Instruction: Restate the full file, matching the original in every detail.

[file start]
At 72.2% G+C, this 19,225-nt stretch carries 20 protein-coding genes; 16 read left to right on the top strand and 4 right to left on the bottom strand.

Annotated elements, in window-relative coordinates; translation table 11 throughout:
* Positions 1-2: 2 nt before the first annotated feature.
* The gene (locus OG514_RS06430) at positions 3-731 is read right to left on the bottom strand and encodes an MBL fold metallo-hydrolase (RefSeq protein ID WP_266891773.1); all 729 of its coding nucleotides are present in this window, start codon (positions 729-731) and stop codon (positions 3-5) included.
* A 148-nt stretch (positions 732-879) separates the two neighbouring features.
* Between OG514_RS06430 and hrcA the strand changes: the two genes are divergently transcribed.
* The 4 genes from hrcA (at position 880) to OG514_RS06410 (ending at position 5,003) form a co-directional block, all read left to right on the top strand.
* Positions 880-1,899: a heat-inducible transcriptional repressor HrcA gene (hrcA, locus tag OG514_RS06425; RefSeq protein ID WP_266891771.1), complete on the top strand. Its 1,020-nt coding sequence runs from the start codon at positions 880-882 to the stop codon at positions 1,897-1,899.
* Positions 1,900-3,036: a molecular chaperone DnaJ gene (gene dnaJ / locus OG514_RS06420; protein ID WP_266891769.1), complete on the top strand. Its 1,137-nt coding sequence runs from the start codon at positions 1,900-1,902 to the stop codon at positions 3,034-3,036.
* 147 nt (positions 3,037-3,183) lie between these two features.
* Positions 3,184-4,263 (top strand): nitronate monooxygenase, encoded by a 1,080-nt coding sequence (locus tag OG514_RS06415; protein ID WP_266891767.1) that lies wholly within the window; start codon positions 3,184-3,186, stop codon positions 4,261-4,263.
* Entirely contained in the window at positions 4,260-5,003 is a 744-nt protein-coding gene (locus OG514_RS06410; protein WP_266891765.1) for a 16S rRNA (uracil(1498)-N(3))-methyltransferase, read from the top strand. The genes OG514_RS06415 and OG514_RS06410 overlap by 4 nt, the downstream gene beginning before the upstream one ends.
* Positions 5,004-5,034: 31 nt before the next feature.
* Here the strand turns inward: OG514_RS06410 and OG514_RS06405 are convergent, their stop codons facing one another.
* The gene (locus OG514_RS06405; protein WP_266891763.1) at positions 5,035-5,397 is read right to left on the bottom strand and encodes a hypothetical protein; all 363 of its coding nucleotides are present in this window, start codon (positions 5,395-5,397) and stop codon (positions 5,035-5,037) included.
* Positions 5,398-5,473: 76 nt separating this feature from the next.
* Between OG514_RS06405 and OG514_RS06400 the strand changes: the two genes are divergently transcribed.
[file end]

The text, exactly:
At 72.2% G+C, this 19,225-nt stretch carries 20 protein-coding genes; 16 read left to right on the top strand and 4 right to left on the bottom strand.

Annotated elements, in window-relative coordinates; translation table 11 throughout:
* Positions 1-2: 2 nt before the first annotated feature.
* The gene (locus OG514_RS06430) at positions 3-731 is read right to left on the bottom strand and encodes an MBL fold metallo-hydrolase (RefSeq protein ID WP_266891773.1); all 729 of its coding nucleotides are present in this window, start codon (positions 729-731) and stop codon (positions 3-5) included.
* A 148-nt stretch (positions 732-879) separates the two neighbouring features.
* Between OG514_RS06430 and hrcA the strand changes: the two genes are divergently transcribed.
* The 4 genes from hrcA (at position 880) to OG514_RS06410 (ending at position 5,003) form a co-directional block, all read left to right on the top strand.
* Positions 880-1,899: a heat-inducible transcriptional repressor HrcA gene (hrcA, locus tag OG514_RS06425; RefSeq protein ID WP_266891771.1), complete on the top strand. Its 1,020-nt coding sequence runs from the start codon at positions 880-882 to the stop codon at positions 1,897-1,899.
* Positions 1,900-3,036: a molecular chaperone DnaJ gene (gene dnaJ / locus OG514_RS06420; protein ID WP_266891769.1), complete on the top strand. Its 1,137-nt coding sequence runs from the start codon at positions 1,900-1,902 to the stop codon at positions 3,034-3,036.
* 147 nt (positions 3,037-3,183) lie between these two features.
* Positions 3,184-4,263 (top strand): nitronate monooxygenase, encoded by a 1,080-nt coding sequence (locus tag OG514_RS06415; protein ID WP_266891767.1) that lies wholly within the window; start codon positions 3,184-3,186, stop codon positions 4,261-4,263.
* Entirely contained in the window at positions 4,260-5,003 is a 744-nt protein-coding gene (locus OG514_RS06410; protein WP_266891765.1) for a 16S rRNA (uracil(1498)-N(3))-methyltransferase, read from the top strand. The genes OG514_RS06415 and OG514_RS06410 overlap by 4 nt, the downstream gene beginning before the upstream one ends.
* Positions 5,004-5,034: 31 nt before the next feature.
* Here the strand turns inward: OG514_RS06410 and OG514_RS06405 are convergent, their stop codons facing one another.
* The gene (locus OG514_RS06405; protein WP_266891763.1) at positions 5,035-5,397 is read right to left on the bottom strand and encodes a hypothetical protein; all 363 of its coding nucleotides are present in this window, start codon (positions 5,395-5,397) and stop codon (positions 5,035-5,037) included.
* Positions 5,398-5,473: 76 nt separating this feature from the next.
* Between OG514_RS06405 and OG514_RS06400 the strand changes: the two genes are divergently transcribed.